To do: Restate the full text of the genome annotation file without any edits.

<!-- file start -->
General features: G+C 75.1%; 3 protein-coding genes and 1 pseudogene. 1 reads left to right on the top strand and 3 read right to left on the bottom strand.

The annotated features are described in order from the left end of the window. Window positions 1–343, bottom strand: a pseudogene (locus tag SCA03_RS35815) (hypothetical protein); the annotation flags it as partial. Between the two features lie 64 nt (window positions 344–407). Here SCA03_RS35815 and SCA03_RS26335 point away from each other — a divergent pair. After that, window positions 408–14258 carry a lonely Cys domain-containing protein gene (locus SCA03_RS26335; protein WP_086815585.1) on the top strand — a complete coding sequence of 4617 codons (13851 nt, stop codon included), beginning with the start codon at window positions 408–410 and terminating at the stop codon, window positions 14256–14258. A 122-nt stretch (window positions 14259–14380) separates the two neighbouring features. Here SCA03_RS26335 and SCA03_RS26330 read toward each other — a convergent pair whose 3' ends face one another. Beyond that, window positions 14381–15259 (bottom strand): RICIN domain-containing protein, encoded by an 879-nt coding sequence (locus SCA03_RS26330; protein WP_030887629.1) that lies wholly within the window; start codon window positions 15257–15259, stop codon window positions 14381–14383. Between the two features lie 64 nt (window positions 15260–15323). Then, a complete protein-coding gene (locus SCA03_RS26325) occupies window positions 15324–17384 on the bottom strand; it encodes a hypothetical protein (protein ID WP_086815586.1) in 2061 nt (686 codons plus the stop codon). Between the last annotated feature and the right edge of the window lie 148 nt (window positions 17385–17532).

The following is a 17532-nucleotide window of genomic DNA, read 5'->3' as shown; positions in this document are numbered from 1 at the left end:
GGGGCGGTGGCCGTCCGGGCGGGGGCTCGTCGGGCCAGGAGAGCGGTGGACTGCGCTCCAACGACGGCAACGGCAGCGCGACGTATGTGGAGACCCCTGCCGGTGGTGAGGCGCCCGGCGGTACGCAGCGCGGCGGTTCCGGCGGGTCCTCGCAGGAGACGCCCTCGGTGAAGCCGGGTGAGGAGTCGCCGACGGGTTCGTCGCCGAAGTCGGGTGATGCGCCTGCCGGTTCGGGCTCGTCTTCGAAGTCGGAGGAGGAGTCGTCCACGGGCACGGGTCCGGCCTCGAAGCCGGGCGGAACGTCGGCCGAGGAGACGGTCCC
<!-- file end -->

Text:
General features: G+C 75.1%; 3 protein-coding genes and 1 pseudogene. 1 reads left to right on the top strand and 3 read right to left on the bottom strand.

The annotated features are described in order from the left end of the window. Window positions 1–343, bottom strand: a pseudogene (locus tag SCA03_RS35815) (hypothetical protein); the annotation flags it as partial. Between the two features lie 64 nt (window positions 344–407). Here SCA03_RS35815 and SCA03_RS26335 point away from each other — a divergent pair. After that, window positions 408–14258 carry a lonely Cys domain-containing protein gene (locus SCA03_RS26335; protein WP_086815585.1) on the top strand — a complete coding sequence of 4617 codons (13851 nt, stop codon included), beginning with the start codon at window positions 408–410 and terminating at the stop codon, window positions 14256–14258. A 122-nt stretch (window positions 14259–14380) separates the two neighbouring features. Here SCA03_RS26335 and SCA03_RS26330 read toward each other — a convergent pair whose 3' ends face one another. Beyond that, window positions 14381–15259 (bottom strand): RICIN domain-containing protein, encoded by an 879-nt coding sequence (locus SCA03_RS26330; protein WP_030887629.1) that lies wholly within the window; start codon window positions 15257–15259, stop codon window positions 14381–14383. Between the two features lie 64 nt (window positions 15260–15323). Then, a complete protein-coding gene (locus SCA03_RS26325) occupies window positions 15324–17384 on the bottom strand; it encodes a hypothetical protein (protein ID WP_086815586.1) in 2061 nt (686 codons plus the stop codon). Between the last annotated feature and the right edge of the window lie 148 nt (window positions 17385–17532).

The following is a 17532-nucleotide window of genomic DNA, read 5'->3' as shown; positions in this document are numbered from 1 at the left end:
GGGGCGGTGGCCGTCCGGGCGGGGGCTCGTCGGGCCAGGAGAGCGGTGGACTGCGCTCCAACGACGGCAACGGCAGCGCGACGTATGTGGAGACCCCTGCCGGTGGTGAGGCGCCCGGCGGTACGCAGCGCGGCGGTTCCGGCGGGTCCTCGCAGGAGACGCCCTCGGTGAAGCCGGGTGAGGAGTCGCCGACGGGTTCGTCGCCGAAGTCGGGTGATGCGCCTGCCGGTTCGGGCTCGTCTTCGAAGTCGGAGGAGGAGTCGTCCACGGGCACGGGTCCGGCCTCGAAGCCGGGCGGAACGTCGGCCGAGGAGACGGTCCC